When Tencent decided to list on the Hong Kong stock exchange almost a decade ago, the choice was viewed as something of a consolation prize. After all, any internet firm worth its salt wanted a ticker on Nasdaq, right? Valuations for tech firms were generally more favourable in the US and Tencent was soon trading at a discount to its Nasdaq peers. Other Chinese internet giants like Baidu, Sina and Sohu all listed on Nasdaq.
But a decade on, and Tencent can look back with pride. Already China’s largest internet company by market valuation, it recently reached another milestone: a market capitalisation above $100 billion. Its shares, trading around HK$500 as of this Wednesday, have jumped over 130 times from its IPO price and only three other internet firms now surpass its worth (Google, Amazon and Facebook).
In fact, a study from the Boston Consulting Group found that Tencent had the highest shareholder total return (share-price appreciation plus dividends) of any large firm globally from 2008 to 2012 – beating Amazon and Apple.
Is the high valuation justified? Legal Evening News thinks so, pointing out that Tencent has bigger revenues and profits than Facebook. In the first three quarters of last year, it enjoyed revenues of $7 billion and net income of $1.9 billion, whereas the US social networking giant reported revenues of $5.3 billion and net income of $977 million.
Compared with other Chinese internet stocks, Tencent’s valuation seems reasonable too. Sina, the operator of Weibo, has a price-to-earnings ratio of 91, much higher than Tencent’s 47 times. Anti-virus software company Qihoo 360 almost doubled its share price last year and accordingly has a price-to-earnings multiple of 62 times.
But Ma Huateng, the company’s chief executive, seems a little queasy about the price, warning that Tencent stock is “scarily high”. (It began 2013 at HK$249.) Even though WeChat, its mobile messaging application and the great hope for Tencent investors, is hugely popular (it boasted 272 million active users as of the third quarter of last year), it is still unclear whether WeChat can make much money. The company doesn’t give revenue figures but Tencent has been trying to monetise the chat service as a platform to sell its online games.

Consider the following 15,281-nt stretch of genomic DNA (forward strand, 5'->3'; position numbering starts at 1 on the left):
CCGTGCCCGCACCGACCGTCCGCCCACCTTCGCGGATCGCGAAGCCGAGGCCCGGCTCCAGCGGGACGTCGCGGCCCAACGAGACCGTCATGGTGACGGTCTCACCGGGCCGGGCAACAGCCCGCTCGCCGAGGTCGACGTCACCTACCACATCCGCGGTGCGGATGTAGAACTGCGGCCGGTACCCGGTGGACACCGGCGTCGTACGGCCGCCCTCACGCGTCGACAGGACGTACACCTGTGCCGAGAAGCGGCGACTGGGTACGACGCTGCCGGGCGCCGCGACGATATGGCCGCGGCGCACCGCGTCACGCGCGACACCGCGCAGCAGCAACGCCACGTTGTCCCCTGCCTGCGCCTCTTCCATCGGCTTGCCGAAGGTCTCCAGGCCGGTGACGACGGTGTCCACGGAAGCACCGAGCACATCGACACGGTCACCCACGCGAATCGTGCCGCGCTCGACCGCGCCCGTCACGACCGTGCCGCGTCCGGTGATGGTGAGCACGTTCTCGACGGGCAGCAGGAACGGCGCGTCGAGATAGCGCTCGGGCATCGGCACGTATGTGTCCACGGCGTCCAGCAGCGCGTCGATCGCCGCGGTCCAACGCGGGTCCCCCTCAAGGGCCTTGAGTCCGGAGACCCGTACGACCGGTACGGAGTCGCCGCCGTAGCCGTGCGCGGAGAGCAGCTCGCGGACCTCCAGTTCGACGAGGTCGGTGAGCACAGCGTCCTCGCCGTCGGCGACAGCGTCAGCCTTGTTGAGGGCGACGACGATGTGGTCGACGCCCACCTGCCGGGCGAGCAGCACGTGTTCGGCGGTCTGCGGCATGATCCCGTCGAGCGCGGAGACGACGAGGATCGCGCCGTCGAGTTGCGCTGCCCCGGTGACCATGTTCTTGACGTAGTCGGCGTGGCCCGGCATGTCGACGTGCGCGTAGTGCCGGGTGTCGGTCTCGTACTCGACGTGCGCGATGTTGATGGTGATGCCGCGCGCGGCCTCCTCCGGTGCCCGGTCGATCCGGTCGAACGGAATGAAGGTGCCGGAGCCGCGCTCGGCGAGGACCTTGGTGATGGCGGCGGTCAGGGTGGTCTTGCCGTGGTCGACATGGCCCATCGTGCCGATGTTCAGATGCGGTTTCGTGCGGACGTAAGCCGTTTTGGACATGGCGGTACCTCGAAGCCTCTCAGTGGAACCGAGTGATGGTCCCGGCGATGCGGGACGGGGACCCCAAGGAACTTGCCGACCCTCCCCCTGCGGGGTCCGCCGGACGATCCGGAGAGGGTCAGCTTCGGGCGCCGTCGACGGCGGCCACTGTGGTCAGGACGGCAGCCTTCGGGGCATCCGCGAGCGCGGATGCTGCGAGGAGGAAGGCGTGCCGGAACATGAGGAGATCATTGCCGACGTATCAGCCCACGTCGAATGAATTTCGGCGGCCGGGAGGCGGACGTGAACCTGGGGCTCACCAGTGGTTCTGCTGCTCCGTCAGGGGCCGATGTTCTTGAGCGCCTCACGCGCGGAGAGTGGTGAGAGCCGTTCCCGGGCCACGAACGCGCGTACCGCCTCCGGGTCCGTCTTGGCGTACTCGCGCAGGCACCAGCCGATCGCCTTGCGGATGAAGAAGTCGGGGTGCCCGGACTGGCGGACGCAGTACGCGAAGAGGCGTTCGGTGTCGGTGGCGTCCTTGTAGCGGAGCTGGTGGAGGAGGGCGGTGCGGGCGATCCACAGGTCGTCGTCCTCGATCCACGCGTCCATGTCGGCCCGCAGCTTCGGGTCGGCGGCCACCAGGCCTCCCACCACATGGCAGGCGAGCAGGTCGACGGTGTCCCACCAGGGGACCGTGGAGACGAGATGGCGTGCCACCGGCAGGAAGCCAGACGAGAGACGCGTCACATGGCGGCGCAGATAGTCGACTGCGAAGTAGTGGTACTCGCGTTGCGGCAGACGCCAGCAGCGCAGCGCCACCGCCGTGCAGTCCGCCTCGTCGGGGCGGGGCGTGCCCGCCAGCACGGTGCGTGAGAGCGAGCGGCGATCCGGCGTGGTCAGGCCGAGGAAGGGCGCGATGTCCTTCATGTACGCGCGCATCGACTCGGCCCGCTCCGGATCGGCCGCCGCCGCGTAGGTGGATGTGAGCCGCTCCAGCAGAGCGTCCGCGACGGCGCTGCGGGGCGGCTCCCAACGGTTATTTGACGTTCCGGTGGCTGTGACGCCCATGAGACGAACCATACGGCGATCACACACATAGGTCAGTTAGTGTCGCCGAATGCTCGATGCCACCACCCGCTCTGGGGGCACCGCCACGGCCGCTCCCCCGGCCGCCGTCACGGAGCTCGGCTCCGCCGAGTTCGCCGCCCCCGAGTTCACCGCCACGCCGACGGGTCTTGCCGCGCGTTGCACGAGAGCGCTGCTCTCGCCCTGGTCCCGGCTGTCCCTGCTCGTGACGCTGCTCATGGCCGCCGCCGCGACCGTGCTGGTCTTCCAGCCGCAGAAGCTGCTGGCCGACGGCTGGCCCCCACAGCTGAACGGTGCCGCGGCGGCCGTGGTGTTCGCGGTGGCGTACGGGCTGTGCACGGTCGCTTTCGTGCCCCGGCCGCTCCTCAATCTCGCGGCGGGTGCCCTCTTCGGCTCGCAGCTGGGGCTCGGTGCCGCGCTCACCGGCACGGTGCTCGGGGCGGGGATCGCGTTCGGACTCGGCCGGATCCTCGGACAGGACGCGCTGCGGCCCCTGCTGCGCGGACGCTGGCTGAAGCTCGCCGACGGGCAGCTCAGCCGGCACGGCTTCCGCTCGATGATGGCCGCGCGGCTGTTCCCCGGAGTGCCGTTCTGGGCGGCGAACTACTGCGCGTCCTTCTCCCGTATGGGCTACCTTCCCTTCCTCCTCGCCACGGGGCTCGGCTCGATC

Others disagree, saying Tencent is good value even if WeChat doesn’t deliver financially. “The market doesn’t expect WeChat to contribute too much. As long as Tencent’s profitability continues to go upward, investors are pretty content,” says securities analyst Lu Mingxiong.
As WiC has noted in the past, Tencent derives the majority of its revenue from online games. Data from Analysys International showed that it had a leading 49.2% share of the online games market in the third quarter. NetEase was its closest competitor, with 16.3%.
Tencent’s percentage could rise further, after it became a majority holder of Riot Games, a gaming company it invested in back in 2011. The main appeal is Riot’s hugely popular League of Legends game, which is free to play but hooks in players to spend real cash on acquiring new gaming characters, as well as bits of virtual kit to further their online adventures.
League of Legends already boasts a presence in the US and Europe. But thanks to Tencent, Riot Games is growing usage in China too, taking subscribers from perennial favourite World of Warcraft, which lost 1.3 million subscribers (primarily in China) in a single quarter.
Meanwhile, with Tencent’s share price riding high, the company now wants to spend some of its $5 billion cashpile on its headquarters. The Wall Street Journal reported this week that Tencent has commissioned architects NBBJ to design a new 270,000 square-metre office space in Shenzhen. With two towers connected by two large skybridges, the office is designed to be a “vertical campus,” says the firm.
Investors sometimes grow wary when companies opt for grand new surroundings. But Tencent wants to make a statement about its international pretensions.
“Tencent has global aspirations… So they were interested in something very unique,” said Scott Wyatt, a managing partner at NBBJ. “They wanted something unlike anyone had seen.”
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